In reply to further questions by the Coroner Mr. Cook said it was very difficult make an inspection after a shot had been fired. The fumes from the shot would affect the vision and also might affect the lamp. Also if the roof was badly broken they could not with safety go underneath it. Any break caused in the roof would be difficult to detect and some minutes might elapse before gas filtered through from the break. The interval before the firing of another shot might allow gas to accumulate.
The Coroner: This is not the first accident of this kind we have come across. Are you prepared to put forward any constructive suggestion?
Witness: If a greater interval was allowed between the shots they would have time to “pluck” down the roof and thus expose any breaks.
The Coroner: In your opinion a longer interval between the shots would tend to safety?—Yes, it would. The shots should not be fired so close together, even after a’ moat rigid and careful inspection.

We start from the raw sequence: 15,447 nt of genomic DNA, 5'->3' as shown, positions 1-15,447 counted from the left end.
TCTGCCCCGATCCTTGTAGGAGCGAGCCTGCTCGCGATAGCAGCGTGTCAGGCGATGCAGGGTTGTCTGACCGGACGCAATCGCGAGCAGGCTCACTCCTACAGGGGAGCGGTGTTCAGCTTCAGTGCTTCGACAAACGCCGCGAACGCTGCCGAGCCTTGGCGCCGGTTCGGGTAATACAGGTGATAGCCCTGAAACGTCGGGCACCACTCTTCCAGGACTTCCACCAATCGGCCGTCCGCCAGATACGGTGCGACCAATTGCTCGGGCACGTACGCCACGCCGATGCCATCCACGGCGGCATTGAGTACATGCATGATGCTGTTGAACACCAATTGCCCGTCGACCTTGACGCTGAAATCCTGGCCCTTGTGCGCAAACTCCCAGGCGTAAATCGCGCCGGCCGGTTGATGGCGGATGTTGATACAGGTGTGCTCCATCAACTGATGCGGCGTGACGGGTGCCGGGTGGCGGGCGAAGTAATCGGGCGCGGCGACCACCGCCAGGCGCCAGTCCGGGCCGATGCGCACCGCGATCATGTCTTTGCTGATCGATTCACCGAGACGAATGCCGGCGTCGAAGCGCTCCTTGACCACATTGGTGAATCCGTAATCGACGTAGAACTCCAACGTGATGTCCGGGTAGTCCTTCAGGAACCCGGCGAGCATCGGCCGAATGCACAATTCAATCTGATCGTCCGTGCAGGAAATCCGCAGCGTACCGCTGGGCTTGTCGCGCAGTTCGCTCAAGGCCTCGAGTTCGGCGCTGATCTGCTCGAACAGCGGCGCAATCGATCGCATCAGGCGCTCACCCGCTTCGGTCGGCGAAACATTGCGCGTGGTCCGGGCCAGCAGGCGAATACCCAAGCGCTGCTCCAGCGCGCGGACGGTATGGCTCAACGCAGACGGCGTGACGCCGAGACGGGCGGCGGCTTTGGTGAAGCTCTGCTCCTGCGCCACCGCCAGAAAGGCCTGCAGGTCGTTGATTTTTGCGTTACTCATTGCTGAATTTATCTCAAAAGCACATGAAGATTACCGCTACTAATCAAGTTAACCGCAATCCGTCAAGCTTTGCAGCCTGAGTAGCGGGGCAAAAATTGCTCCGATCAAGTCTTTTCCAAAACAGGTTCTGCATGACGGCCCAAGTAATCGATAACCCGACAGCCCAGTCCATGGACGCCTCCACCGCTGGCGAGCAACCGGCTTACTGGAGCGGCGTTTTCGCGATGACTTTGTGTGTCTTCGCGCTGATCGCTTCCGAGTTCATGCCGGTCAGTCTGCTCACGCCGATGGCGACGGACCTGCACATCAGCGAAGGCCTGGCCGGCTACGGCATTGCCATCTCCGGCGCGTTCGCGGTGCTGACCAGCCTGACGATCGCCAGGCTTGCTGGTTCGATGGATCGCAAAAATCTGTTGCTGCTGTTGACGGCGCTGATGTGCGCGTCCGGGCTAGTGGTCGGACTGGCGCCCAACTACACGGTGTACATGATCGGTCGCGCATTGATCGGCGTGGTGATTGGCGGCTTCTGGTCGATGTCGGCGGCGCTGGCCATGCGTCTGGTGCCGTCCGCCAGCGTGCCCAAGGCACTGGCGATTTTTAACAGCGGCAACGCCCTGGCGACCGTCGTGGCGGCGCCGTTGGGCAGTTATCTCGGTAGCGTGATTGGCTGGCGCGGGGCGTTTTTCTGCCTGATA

In reply to Mr. Frazer, Mr. Cook said that breaks were usually first made in advance of the face and opened out as the face advanced. This break would originally occur over or against the face.
Mr. Frazer: So this break must have been there before the shot-hole was bored —Yes.
Mr. Cook added that the second and third shots had exposed the break and would make it obvious.
Was the Hole Clay-Plugged?
Mr. Fraser: Have you any observations to make about a shot-hole being formed with clay in it?
Mr. Neal: I suggest this is quite irrelevant.
Mr. Fraser: Were you in the pit when the deputy admitted to you and me that he had plugged that hole because it ran into a break?
Mr. Neal: This is most unfair. No such questions have been put to the deputy. The deputy has said that he did not know what he did say.
Mr. Fraser: I am not saying he did. I am only saying he said it to me.
Mr. Neal: I cannot have this suggestion against the deputy.
Mr. Cook: He was very clear about it on Friday morning.
The Coroner (to Netherwood): Mr. Cook says that in the pit on the Friday you said you had plugged clay at the back of the hole to cover up a break.
Netherwood: No. sir. That was the front of the hole and the shot had blown down behind that.
Mr. Cook: That is impossible.